March is known to feature some crazy and surprising weather and the 1958 blizzard that occurred in the Mid-Atlantic region between March 18th and 23rd was indeed rather unexpected. In general, forecasts on the morning of March 18th had no mention of snow. This was in an era before computer forecast models were being utilized by weather forecasters on a daily basis and it was even before satellite imagery existed which could aid in the forecast. By afternoon on that particular day, the light rain had changed into huge, wet snowflakes and – for the next few days – history was being made.
This was a relatively warm storm and it was quite a struggle for the precipitation to fall in the form of snow. However, as low pressure intensified off of the Mid-Atlantic coastline, heavy, wet snow began to pile up. Under the weight of the heavy wet snow, it didn’t take long for trees to start snapping in the Mid-Atlantic region and power outages spread as electric power lines started coming down. In addition, many houses suffered severe damage to roofs, porches and sheds as incredible amounts of heavy wet snow piled up.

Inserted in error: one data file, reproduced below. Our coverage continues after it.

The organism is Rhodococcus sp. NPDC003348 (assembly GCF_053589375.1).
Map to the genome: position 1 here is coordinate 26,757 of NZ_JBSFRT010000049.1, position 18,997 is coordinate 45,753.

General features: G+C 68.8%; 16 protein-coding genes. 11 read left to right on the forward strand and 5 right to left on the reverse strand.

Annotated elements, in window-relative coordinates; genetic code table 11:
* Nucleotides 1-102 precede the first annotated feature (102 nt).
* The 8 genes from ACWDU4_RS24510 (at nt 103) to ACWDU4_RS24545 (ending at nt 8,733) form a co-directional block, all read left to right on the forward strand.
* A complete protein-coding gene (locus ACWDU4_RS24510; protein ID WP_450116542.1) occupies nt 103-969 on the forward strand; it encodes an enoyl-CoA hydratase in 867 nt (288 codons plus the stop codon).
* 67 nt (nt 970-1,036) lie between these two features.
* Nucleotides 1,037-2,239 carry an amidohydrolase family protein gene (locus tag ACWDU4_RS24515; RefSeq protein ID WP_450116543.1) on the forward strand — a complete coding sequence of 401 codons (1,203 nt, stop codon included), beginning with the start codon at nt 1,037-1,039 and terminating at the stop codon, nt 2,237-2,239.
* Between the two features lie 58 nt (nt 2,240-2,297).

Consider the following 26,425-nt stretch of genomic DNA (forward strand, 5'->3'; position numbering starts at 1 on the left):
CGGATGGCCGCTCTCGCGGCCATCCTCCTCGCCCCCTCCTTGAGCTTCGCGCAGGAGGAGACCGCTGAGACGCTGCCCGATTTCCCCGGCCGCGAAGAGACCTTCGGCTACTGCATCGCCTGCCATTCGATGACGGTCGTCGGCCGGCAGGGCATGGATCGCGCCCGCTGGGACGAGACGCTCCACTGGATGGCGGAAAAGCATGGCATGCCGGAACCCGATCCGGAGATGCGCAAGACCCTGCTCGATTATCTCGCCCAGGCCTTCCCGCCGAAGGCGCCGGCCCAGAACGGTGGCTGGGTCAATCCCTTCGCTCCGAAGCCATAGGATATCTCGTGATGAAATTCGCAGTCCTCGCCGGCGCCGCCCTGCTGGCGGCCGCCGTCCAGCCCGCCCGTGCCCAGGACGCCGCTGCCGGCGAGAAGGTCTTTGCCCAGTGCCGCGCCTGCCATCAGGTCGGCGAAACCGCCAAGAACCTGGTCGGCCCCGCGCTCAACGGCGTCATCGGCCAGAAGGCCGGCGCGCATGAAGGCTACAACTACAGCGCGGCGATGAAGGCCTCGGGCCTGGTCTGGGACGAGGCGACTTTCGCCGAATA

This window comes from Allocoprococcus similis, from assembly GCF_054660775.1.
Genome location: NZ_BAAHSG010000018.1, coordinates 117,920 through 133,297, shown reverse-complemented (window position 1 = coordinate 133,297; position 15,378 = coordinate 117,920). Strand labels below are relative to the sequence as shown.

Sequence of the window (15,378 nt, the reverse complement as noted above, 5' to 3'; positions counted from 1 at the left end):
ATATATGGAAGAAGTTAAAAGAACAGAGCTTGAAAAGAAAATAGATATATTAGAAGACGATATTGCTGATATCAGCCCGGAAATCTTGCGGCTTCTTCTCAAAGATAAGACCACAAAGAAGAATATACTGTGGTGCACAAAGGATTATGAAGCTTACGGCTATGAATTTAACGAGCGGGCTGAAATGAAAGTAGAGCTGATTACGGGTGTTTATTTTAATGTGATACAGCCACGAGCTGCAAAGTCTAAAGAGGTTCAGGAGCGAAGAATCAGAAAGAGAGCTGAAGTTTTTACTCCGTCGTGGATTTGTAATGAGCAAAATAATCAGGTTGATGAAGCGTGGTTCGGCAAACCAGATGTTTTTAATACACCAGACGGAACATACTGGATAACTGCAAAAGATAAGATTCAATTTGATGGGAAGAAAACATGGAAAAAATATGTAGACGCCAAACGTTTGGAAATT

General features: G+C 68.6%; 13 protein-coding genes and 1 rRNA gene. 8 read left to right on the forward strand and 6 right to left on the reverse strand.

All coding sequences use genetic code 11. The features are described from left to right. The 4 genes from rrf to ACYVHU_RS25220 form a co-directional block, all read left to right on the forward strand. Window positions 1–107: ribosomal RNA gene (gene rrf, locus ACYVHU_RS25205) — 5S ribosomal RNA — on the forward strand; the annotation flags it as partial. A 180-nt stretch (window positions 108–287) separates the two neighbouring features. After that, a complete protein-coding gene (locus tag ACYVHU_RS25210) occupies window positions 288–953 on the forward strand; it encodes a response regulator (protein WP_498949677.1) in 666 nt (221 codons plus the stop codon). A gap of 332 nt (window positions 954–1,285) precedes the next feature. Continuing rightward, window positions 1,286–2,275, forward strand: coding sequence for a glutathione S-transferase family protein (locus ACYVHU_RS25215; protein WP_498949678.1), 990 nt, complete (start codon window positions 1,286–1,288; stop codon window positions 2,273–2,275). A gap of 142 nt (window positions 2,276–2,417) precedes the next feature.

The most striking characteristic of this storm was its slow-movement resulting in substantial accumulations over a several day period. Also, as is often the case in March, the snow accumulations during this event became extremely dependent upon elevation whereby significant differences occurred at differing elevations. A couple degrees of difference on the thermometer between lower and higher elevation locations made huge differences in snowfall totals. One of the most amazing measurements occurred at the Morgantown, PA exchange of the PA Turnpike (elevation of 750 feet) where an astonishing 50 inches of snow accumulated during the entire March blizzard – still the highest ever for a single snowstorm in southeastern PA. Specifically, according to NOAA’s National Climatic Data Center, Morgantown, PA reported 6 inches of snow on the 19th, 38 inches on the 20th which was a daily record and then another 6 inches on the 21st for a total of 50 during the long-lasting event.
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